This is Dustin Abbott’s final installment of his short article series about using Exposure to enhance his photos. Check out the first and second part if you haven’t seen them yet. Dustin, you have the floor.
We established the importance of making your images stand out from the crowd in the first article of this series. In the second, I demonstrated how Exposure can help achieve this goal by subtly enhancing an image to help it reach its full potential. In this final installment, let’s look at it from a different perspective. What if your creative vision goes beyond subtle enhancements? It could even go beyond what can be captured by the camera. If that’s the case, Exposure is definitely your friend. Take this image, for example:
I shot this a few weeks ago at dawn, getting nice, muted pastel colors, a soft, rising mist, and still waters that gave a nice reflection. It’s a pretty shot, but I had a high-key, monochrome shot in mind. I thought this would make a dreamier and more artistically subtle image.
To accomplish this, I first chose a bracketed exposure that was overexposed by a few stops. You could accomplish this similarly with a RAW file by increasing the exposure. You may lose a little quality, but it works. That being said, here’s a tip: if you are in the field and have a great scene in front of you, take the time to bracket exposures. Even if you don’t do HDR, the different exposure options present amazingly different images.
My overexposed frame already gives a hint of where I want to go. The shadows are lifted, the mist becomes more apparent, and the water lilies in the foreground are less evident. My vision is for the island to rise out of the mist, and so I want the foreground and sky to vanish. I typically launch Exposure from Photoshop instead of Lightroom for one main reason: layers. I like the ability to mask a bit of the image, reduce opacity, or even change the blending mode after Exposure. In a word–control.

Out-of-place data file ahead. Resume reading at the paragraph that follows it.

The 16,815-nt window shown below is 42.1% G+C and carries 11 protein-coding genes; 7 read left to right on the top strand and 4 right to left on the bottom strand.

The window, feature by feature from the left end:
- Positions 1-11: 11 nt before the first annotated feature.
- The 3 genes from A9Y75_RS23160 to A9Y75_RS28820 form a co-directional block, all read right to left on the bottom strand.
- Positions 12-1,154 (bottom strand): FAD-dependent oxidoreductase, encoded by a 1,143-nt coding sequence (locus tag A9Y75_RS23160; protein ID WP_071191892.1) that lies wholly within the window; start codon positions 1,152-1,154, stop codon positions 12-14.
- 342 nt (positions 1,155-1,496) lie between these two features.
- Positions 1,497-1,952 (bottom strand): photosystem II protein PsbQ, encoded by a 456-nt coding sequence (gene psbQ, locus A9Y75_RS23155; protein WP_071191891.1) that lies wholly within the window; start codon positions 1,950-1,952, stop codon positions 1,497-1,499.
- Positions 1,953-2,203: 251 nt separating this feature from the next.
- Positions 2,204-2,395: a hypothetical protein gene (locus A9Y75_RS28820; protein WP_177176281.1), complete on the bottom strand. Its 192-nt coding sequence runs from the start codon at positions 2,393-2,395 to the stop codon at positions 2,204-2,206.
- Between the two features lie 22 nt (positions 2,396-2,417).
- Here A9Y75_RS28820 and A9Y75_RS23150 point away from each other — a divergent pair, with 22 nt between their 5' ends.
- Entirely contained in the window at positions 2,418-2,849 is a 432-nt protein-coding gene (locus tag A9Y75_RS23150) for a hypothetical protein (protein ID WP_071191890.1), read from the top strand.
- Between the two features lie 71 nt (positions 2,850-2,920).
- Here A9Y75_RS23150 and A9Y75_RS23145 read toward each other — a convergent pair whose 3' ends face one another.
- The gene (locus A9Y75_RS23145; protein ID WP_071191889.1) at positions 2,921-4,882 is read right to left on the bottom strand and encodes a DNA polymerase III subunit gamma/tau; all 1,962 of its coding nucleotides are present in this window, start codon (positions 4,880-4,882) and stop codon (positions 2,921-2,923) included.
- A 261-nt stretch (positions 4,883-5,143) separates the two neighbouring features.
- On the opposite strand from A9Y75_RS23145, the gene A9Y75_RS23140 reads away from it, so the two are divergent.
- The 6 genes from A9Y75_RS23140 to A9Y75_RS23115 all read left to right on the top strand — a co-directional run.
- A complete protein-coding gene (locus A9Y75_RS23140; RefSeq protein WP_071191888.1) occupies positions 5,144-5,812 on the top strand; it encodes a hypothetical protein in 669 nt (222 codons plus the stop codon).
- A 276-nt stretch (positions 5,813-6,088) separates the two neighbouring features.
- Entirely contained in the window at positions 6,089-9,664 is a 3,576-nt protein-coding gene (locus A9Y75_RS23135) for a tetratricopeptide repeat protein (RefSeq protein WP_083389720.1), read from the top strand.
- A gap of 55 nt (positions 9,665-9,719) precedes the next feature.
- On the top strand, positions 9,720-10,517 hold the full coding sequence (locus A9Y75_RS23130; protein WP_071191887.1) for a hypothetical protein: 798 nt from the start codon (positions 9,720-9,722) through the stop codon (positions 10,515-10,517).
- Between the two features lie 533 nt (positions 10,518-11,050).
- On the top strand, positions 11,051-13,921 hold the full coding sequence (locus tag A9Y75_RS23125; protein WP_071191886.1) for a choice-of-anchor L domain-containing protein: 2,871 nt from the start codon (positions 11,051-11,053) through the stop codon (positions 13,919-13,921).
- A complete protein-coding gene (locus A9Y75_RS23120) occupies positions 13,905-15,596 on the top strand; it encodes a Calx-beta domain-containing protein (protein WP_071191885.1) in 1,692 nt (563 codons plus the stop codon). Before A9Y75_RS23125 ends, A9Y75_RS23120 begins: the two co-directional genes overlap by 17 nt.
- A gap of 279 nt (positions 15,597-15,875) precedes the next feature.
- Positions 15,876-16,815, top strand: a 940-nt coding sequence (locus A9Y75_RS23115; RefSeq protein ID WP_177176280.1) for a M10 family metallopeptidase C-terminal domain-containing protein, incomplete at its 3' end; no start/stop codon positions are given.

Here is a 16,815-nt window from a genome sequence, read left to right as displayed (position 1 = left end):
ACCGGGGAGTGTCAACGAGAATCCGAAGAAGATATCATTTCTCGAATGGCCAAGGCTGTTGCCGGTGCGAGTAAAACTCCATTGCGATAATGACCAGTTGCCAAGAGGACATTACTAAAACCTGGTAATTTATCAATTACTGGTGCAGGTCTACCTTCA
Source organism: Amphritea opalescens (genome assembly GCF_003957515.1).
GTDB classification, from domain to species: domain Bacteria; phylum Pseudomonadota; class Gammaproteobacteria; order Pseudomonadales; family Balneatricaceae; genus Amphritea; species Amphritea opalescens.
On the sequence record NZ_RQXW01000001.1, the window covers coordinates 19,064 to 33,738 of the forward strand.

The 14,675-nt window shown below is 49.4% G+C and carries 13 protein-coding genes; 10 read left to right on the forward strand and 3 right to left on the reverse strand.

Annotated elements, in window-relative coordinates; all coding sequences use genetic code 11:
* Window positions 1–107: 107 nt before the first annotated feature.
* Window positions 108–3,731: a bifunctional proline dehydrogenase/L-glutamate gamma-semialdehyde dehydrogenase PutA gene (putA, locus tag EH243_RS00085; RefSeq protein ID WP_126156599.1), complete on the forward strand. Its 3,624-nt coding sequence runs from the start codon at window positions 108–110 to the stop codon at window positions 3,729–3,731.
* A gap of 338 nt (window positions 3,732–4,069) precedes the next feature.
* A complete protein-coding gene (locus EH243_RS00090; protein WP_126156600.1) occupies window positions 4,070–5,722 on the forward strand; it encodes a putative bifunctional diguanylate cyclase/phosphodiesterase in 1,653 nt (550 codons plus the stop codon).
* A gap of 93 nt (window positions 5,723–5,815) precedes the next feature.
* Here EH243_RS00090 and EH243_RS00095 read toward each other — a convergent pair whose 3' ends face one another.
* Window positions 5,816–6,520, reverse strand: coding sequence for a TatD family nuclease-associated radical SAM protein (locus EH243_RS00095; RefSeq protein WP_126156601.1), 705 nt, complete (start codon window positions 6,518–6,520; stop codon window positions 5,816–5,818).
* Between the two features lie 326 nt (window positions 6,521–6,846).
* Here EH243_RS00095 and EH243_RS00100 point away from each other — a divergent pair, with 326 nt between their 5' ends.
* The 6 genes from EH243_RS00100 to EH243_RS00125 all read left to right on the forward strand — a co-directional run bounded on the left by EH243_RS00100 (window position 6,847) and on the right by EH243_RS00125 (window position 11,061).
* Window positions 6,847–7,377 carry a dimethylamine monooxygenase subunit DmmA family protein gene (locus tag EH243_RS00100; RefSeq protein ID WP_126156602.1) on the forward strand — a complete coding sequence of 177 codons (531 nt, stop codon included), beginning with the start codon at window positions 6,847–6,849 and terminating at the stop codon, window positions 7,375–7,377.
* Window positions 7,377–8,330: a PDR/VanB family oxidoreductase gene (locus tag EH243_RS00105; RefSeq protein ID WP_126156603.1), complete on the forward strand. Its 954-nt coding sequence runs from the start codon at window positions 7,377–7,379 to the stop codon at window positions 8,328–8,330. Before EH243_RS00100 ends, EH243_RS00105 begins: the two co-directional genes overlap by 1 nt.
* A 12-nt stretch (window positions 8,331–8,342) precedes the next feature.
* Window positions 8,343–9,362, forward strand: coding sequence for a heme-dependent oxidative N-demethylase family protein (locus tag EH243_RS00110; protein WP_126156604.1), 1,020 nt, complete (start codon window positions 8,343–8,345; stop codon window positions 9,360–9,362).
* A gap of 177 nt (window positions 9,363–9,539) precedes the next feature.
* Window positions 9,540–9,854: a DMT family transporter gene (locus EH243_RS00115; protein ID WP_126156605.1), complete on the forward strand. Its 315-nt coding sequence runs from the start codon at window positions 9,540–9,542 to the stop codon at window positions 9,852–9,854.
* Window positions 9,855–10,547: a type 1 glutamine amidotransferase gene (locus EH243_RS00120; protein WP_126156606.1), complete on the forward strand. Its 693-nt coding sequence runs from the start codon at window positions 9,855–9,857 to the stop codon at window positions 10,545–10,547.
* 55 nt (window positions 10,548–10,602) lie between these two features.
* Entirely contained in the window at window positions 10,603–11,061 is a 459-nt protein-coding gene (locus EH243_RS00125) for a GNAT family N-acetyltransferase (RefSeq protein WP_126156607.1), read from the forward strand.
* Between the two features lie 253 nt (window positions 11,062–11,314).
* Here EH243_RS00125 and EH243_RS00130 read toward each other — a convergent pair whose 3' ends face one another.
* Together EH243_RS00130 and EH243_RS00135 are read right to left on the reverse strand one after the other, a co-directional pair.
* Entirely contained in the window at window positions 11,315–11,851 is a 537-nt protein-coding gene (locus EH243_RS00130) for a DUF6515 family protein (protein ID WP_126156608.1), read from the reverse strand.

Exposure has a lot of presets, but for this tutorial I start with the “Neutral B&W” for demonstration purposes. My goals are to: 1) Get a great B&W mix 2) Increase the high key look through glow and sharpness 3) Enhance the dreamy, subtle look.
I dealt with the B&W mix with the Color Sensitivity sliders. I recommend playing with these on a regular basis because you will learn how to emphasize the important portions of an image when converting to monochrome. In this case, there were three important sliders. The Yellows and Greens were given high values, creating an infrared type look in the tree foliage. The Blues slider was adjusted to a mid-high value because it affected the far shoreline. These adjustments made the image brighter and more dreamlike. Below is what my final mix looked like.
I next dealt with the tone curve. In this case, I pulled down the shadows and midtones slightly, and then adjusted the highlights. Global contrast was left at zero. This helped the trees in the foreground to stand out a bit more, with slightly deeper shadow areas.
I then added some sharpness to give definition to the branches and leaves. In this case, I used a value of around 30 for the amount and 11 for the radius (I prefer a small radius value).
I made two more important steps in Exposure. In the IR panel, I added the “Glow Only-Medium” preset from the dropdown list. This helped emphasize the misty quality of the shot while simultaneously de-emphasizing the foreground and sky. A subtle reflection remains, but the water lilies are essentially gone. In the Vignette section, I added the “Subtle-White” preset to further de-emphasize the foreground and sky and to enhance the misty effect on the sides of the image. I applied my customized preset and brought the image back into Photoshop.
In Photoshop, I did one final step: I made a copy of the Exposure layer and then changed the blend mode to “Multiply.” This created more definition in the image, but the effect was too strong. I lowered the layer opacity to 35%. This had the unintended effect of adding some definition to the foreground, so I clicked the mask icon, and, using the brush tool set to black, I painted the mask to hide the effect at the top and the bottom of the image. Perfect!
I did one last thing: I cropped the image to a 16:9 widescreen ratio, eliminating wasted space and focusing on the great, dreamy center of the image. Voila! A stylish, high-key monochrome that I call “Glimpses.” It went from good…to great!